Office design – Top 6 solutions to avoid common design mistakes

With the end of the pandemic, more and more people have become familiar with the benefits of the remote regime. Working from the comfort of home can increase productivity, efficiency and provide the perfect work-life balance. However, such results depend on the environment in which you spend most of your time – in this case your office. What are the main office design mistakes that most people use to sabotage their performance?

Does remote working affect your results at work? Here are the habits designers advise you to break

Setting up your home office doesn’t require huge investments, but versatile furniture and some practical organisational ideas.

1. Looking for comfort in all the wrong places
Tell the truth – how many times have you ignored your work desk for the comfy couch in your living room? People who work remotely enjoy the freedom to change their workspace on a daily basis. Some swap the room for a fancy coffee shop, others replace the desk with a bed or sofa. Studies claim that working at a desk makes us more productive. Working from bed can harm your spine and sleep schedule. Invest in ergonomic office furniture. Personalise your desk with plants, photo frames, post-it notes with motivational quotes or funny texts. In a word, create a familiar space that exudes warmth and hospitality.

Massage chairs are a smart alternative to the traditional sofa when you want a more comfortable working environment. Activate Fujiiryoki massage programmes while jotting down your ideas for work. Also, sitting at a desk makes you prone to muscle aches and pains that would also have mental repercussions. Every 50 minutes of laptop work take a 10-15 minute break for relaxation massage. Massage therapy relaxes muscles, optimises blood flow, eases neck pain, detoxifies tissues and promotes emotional health.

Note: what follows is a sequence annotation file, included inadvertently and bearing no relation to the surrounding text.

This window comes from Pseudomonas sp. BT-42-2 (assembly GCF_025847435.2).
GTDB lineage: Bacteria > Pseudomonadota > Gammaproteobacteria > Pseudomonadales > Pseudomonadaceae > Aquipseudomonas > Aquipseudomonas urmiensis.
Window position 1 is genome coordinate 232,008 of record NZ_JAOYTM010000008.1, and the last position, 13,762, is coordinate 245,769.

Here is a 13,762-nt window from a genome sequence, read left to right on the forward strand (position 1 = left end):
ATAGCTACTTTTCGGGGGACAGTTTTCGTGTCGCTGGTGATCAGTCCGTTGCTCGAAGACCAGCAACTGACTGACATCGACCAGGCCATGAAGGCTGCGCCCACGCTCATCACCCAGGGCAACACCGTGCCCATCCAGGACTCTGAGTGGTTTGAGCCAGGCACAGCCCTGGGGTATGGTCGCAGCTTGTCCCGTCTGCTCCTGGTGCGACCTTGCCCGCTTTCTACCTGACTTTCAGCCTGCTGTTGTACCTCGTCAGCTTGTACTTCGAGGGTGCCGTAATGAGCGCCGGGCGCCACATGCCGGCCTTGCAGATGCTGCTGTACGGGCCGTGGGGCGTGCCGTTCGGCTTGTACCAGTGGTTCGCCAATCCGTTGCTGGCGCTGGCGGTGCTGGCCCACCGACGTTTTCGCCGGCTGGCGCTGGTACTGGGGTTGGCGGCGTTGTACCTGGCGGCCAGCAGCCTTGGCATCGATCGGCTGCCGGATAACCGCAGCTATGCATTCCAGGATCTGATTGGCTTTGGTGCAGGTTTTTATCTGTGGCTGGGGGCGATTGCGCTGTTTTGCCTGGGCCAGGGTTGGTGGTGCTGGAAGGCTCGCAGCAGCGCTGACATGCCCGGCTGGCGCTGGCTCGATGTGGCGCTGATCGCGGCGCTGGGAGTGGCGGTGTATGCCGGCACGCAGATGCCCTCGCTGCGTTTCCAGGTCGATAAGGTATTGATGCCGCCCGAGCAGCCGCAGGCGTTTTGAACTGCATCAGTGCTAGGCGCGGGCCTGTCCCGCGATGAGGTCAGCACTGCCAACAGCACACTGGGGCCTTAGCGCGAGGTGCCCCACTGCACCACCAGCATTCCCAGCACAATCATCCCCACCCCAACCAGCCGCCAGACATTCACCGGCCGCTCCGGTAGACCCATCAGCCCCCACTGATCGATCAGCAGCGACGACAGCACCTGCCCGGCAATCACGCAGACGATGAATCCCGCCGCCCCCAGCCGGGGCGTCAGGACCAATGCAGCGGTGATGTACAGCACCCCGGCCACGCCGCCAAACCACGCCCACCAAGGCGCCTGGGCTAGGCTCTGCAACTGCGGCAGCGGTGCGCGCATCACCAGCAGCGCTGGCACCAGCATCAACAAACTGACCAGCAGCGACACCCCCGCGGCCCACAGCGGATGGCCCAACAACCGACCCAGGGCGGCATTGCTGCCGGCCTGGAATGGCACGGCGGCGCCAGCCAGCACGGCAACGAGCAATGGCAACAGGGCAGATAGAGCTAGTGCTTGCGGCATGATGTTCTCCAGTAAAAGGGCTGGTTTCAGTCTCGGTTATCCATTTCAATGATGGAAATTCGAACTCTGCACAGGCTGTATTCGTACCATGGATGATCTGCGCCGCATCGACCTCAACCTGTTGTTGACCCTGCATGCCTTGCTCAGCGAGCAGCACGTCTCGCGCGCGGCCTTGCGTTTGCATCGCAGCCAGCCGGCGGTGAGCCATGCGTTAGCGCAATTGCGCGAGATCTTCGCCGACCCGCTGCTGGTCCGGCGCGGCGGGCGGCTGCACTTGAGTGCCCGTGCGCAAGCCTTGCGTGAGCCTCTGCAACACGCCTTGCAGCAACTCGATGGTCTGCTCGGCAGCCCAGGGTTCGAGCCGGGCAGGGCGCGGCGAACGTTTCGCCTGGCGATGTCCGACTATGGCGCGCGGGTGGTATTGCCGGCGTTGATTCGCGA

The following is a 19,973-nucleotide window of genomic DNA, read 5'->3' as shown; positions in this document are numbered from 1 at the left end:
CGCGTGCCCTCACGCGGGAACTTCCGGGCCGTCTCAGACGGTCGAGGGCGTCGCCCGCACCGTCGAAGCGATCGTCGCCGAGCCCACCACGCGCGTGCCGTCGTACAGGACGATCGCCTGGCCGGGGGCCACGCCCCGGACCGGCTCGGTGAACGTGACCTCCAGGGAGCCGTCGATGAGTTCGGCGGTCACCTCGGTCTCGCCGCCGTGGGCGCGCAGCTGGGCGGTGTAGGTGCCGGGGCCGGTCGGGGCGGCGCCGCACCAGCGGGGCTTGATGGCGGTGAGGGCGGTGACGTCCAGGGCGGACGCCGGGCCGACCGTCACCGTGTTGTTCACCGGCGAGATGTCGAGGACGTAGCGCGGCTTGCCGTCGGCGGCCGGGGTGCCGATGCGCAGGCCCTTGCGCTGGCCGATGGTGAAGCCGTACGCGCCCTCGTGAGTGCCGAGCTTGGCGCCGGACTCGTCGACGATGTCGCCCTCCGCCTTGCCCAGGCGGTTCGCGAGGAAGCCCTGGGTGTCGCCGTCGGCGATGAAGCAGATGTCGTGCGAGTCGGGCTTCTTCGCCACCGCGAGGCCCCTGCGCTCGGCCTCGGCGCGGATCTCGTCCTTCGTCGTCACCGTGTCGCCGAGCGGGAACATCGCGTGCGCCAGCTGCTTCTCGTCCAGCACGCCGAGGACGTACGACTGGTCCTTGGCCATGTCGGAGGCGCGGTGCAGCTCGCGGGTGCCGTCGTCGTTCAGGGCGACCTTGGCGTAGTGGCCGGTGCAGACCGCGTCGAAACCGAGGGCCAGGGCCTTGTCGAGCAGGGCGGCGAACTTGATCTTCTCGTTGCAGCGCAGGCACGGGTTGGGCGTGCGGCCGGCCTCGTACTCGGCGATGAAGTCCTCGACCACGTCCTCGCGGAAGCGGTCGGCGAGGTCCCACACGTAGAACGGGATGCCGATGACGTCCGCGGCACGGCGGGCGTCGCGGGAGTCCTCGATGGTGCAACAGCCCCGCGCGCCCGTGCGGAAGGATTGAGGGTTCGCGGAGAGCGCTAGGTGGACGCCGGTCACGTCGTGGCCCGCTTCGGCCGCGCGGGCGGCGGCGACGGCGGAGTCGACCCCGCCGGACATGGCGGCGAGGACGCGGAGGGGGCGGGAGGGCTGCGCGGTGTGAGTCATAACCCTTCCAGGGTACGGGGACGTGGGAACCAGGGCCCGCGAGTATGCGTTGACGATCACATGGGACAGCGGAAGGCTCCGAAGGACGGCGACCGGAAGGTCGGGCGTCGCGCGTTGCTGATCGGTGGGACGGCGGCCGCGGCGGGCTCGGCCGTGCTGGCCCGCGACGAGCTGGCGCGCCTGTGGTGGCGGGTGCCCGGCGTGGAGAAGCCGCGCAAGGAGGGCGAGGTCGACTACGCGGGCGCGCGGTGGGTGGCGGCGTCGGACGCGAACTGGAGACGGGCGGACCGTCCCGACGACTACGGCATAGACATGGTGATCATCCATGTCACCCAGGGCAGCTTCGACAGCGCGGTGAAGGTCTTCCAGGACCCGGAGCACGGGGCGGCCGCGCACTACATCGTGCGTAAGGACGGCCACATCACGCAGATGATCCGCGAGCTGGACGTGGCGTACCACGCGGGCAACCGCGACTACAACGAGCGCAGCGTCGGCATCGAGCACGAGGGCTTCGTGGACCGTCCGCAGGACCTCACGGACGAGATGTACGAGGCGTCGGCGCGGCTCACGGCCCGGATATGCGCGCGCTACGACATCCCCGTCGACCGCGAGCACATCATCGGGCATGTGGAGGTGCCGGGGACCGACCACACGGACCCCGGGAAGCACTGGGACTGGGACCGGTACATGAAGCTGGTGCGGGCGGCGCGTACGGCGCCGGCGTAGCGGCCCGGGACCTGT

2. You neglect the quality of the environment
Tasks and deadlines can keep you fixed in your chair for hours. This habit is harmful to both your back muscles and your energy levels. Remember to open the window for at least 5-10 minutes if it’s cold outside. Lack of oxygen in the room makes you feel tired, affects your ability to concentrate and increases irritability. Also, maintain a constant temperature in the room, preferably 18-19°C.

3. Working in front of windows
Of course, the desk should be placed in the room that gets the most natural light in the whole house. Poor or insufficient light is a headache-inducing factor, vision problems and even long-term metabolic problems. Choose to place your desk parallel to the window. Otherwise, positioning your desk under the window can make the outside scenery or activity distract you from your work.

4. You place lighting fixtures where they don’t belong
You guessed it! The angle from which light falls has a major impact on your productivity. If you prefer to work in front of windows, then arrange your laptop or monitor with your back to the glass. That way, light doesn’t reflect off the screen and you protect yourself from eye pain.

Lighting fixtures are vital for those who work until after sunset or find inspiration in the late hours. If you’re one of them, equip your office with lamps that give off a cool, eye-friendly light. A good example is LED lamps that mimic natural light. Make sure you place them on the left or in front so they brighten the workspace and don’t create shadows. Ceiling lights help enormously, but make sure they’re not positioned above the computer. Otherwise, you may experience vision problems.

5. Allow disorder to have a monopoly
Desk full of used papers? Misplaced papers, important documents mixed in with drafts of projects, coffee cups piled on your desk for days. Sound familiar? No wonder you prefer to retreat to the sofa or put off work until later. Who could work efficiently from a desk overloaded with useless stuff?

Buy document storage trays.Choose nice holders for your writing instruments. Also, binders, binders, desk organizers are smart ways to keep your desk tidy. Opt for shelves or racks arranged horizontally to save space.

6. Incorrect use of colour psychology
Colours play a crucial role in the design of the spaces we choose to live in. For example, blue is best for bedrooms because it induces a state of calm and relaxation. On the other hand, the colour is not recommended for offices. Include shades of green, or pale shades of purple, in the office. This colour combined with accents of red or orange stimulates the imagination and power of concentration.

In conclusion, organising the working environment is a job in itself. Aim for a simple and airy design style that reflects your personality and harmonises with your lifestyle.